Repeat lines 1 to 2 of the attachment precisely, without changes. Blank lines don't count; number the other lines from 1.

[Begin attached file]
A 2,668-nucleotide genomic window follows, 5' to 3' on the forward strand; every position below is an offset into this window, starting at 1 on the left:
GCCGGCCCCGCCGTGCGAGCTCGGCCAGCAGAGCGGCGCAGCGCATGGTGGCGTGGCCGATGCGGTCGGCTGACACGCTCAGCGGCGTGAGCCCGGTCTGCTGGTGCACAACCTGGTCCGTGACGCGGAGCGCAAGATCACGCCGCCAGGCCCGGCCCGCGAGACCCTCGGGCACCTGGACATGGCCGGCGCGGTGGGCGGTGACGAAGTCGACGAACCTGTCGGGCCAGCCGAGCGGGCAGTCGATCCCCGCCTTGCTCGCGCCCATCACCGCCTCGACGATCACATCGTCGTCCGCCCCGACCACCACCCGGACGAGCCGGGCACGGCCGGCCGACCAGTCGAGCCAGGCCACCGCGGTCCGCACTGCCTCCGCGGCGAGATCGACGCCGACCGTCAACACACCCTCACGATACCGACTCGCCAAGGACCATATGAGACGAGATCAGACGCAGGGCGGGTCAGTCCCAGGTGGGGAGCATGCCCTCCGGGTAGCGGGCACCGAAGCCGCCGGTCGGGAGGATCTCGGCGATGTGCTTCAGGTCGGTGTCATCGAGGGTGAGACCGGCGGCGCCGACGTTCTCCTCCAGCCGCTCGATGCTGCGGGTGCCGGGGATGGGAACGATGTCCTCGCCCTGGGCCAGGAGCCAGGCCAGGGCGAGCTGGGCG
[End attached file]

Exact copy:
A 2,668-nucleotide genomic window follows, 5' to 3' on the forward strand; every position below is an offset into this window, starting at 1 on the left:
GCCGGCCCCGCCGTGCGAGCTCGGCCAGCAGAGCGGCGCAGCGCATGGTGGCGTGGCCGATGCGGTCGGCTGACACGCTCAGCGGCGTGAGCCCGGTCTGCTGGTGCACAACCTGGTCCGTGACGCGGAGCGCAAGATCACGCCGCCAGGCCCGGCCCGCGAGACCCTCGGGCACCTGGACATGGCCGGCGCGGTGGGCGGTGACGAAGTCGACGAACCTGTCGGGCCAGCCGAGCGGGCAGTCGATCCCCGCCTTGCTCGCGCCCATCACCGCCTCGACGATCACATCGTCGTCCGCCCCGACCACCACCCGGACGAGCCGGGCACGGCCGGCCGACCAGTCGAGCCAGGCCACCGCGGTCCGCACTGCCTCCGCGGCGAGATCGACGCCGACCGTCAACACACCCTCACGATACCGACTCGCCAAGGACCATATGAGACGAGATCAGACGCAGGGCGGGTCAGTCCCAGGTGGGGAGCATGCCCTCCGGGTAGCGGGCACCGAAGCCGCCGGTCGGGAGGATCTCGGCGATGTGCTTCAGGTCGGTGTCATCGAGGGTGAGACCGGCGGCGCCGACGTTCTCCTCCAGCCGCTCGATGCTGCGGGTGCCGGGGATGGGAACGATGTCCTCGCCCTGGGCCAGGAGCCAGGCCAGGGCGAGCTGGGCG